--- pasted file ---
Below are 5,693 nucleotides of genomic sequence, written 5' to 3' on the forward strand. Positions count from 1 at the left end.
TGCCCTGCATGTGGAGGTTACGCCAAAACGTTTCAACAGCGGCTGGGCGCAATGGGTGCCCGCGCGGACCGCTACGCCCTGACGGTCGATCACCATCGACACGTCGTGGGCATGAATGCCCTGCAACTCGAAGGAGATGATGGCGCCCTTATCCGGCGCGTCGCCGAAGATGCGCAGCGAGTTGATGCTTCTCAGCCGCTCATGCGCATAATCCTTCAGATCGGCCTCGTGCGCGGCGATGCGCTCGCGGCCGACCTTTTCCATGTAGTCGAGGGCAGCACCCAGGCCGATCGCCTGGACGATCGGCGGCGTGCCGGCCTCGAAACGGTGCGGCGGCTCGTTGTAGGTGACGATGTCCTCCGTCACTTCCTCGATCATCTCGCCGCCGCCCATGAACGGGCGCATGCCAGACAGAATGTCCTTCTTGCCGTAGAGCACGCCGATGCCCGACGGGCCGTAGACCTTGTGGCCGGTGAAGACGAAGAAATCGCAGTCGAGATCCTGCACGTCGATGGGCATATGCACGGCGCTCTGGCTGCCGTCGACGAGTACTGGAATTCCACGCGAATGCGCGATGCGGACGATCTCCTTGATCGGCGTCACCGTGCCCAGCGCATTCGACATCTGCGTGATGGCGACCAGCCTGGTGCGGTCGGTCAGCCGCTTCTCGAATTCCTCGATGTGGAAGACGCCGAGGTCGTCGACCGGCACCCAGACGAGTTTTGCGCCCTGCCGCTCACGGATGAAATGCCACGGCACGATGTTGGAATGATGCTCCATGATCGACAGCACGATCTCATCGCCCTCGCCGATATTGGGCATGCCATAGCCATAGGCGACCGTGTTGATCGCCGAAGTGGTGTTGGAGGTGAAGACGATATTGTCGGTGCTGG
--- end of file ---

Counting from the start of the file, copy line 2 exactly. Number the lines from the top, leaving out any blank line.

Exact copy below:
TGCCCTGCATGTGGAGGTTACGCCAAAACGTTTCAACAGCGGCTGGGCGCAATGGGTGCCCGCGCGGACCGCTACGCCCTGACGGTCGATCACCATCGACACGTCGTGGGCATGAATGCCCTGCAACTCGAAGGAGATGATGGCGCCCTTATCCGGCGCGTCGCCGAAGATGCGCAGCGAGTTGATGCTTCTCAGCCGCTCATGCGCATAATCCTTCAGATCGGCCTCGTGCGCGGCGATGCGCTCGCGGCCGACCTTTTCCATGTAGTCGAGGGCAGCACCCAGGCCGATCGCCTGGACGATCGGCGGCGTGCCGGCCTCGAAACGGTGCGGCGGCTCGTTGTAGGTGACGATGTCCTCCGTCACTTCCTCGATCATCTCGCCGCCGCCCATGAACGGGCGCATGCCAGACAGAATGTCCTTCTTGCCGTAGAGCACGCCGATGCCCGACGGGCCGTAGACCTTGTGGCCGGTGAAGACGAAGAAATCGCAGTCGAGATCCTGCACGTCGATGGGCATATGCACGGCGCTCTGGCTGCCGTCGACGAGTACTGGAATTCCACGCGAATGCGCGATGCGGACGATCTCCTTGATCGGCGTCACCGTGCCCAGCGCATTCGACATCTGCGTGATGGCGACCAGCCTGGTGCGGTCGGTCAGCCGCTTCTCGAATTCCTCGATGTGGAAGACGCCGAGGTCGTCGACCGGCACCCAGACGAGTTTTGCGCCCTGCCGCTCACGGATGAAATGCCACGGCACGATGTTGGAATGATGCTCCATGATCGACAGCACGATCTCATCGCCCTCGCCGATATTGGGCATGCCATAGCCATAGGCGACCGTGTTGATCGCCGAAGTGGTGTTGGAGGTGAAGACGATATTGTCGGTGCTGG